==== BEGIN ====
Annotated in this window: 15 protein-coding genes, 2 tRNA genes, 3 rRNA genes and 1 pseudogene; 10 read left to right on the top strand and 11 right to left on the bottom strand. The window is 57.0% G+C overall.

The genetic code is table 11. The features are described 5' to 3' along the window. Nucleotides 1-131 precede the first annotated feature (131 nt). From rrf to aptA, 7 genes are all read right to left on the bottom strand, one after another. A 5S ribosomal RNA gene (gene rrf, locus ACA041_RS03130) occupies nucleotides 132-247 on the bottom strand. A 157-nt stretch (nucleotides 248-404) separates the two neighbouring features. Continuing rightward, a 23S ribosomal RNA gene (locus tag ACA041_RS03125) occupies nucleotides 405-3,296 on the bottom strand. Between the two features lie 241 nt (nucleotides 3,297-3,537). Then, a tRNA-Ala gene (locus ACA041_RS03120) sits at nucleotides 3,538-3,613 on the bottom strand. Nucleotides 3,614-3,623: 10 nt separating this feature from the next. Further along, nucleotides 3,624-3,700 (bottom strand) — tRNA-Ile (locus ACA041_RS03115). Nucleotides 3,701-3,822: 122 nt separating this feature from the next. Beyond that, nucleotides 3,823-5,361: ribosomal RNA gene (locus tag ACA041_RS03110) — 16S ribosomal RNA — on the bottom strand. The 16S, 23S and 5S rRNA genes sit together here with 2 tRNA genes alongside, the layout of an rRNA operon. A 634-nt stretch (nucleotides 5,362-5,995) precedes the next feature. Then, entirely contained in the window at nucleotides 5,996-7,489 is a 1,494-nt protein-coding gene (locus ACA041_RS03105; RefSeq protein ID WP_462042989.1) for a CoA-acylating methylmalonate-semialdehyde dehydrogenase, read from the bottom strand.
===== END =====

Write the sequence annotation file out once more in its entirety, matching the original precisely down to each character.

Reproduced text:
Annotated in this window: 15 protein-coding genes, 2 tRNA genes, 3 rRNA genes and 1 pseudogene; 10 read left to right on the top strand and 11 right to left on the bottom strand. The window is 57.0% G+C overall.

The genetic code is table 11. The features are described 5' to 3' along the window. Nucleotides 1-131 precede the first annotated feature (131 nt). From rrf to aptA, 7 genes are all read right to left on the bottom strand, one after another. A 5S ribosomal RNA gene (gene rrf, locus ACA041_RS03130) occupies nucleotides 132-247 on the bottom strand. A 157-nt stretch (nucleotides 248-404) separates the two neighbouring features. Continuing rightward, a 23S ribosomal RNA gene (locus tag ACA041_RS03125) occupies nucleotides 405-3,296 on the bottom strand. Between the two features lie 241 nt (nucleotides 3,297-3,537). Then, a tRNA-Ala gene (locus ACA041_RS03120) sits at nucleotides 3,538-3,613 on the bottom strand. Nucleotides 3,614-3,623: 10 nt separating this feature from the next. Further along, nucleotides 3,624-3,700 (bottom strand) — tRNA-Ile (locus ACA041_RS03115). Nucleotides 3,701-3,822: 122 nt separating this feature from the next. Beyond that, nucleotides 3,823-5,361: ribosomal RNA gene (locus tag ACA041_RS03110) — 16S ribosomal RNA — on the bottom strand. The 16S, 23S and 5S rRNA genes sit together here with 2 tRNA genes alongside, the layout of an rRNA operon. A 634-nt stretch (nucleotides 5,362-5,995) precedes the next feature. Then, entirely contained in the window at nucleotides 5,996-7,489 is a 1,494-nt protein-coding gene (locus ACA041_RS03105; RefSeq protein ID WP_462042989.1) for a CoA-acylating methylmalonate-semialdehyde dehydrogenase, read from the bottom strand.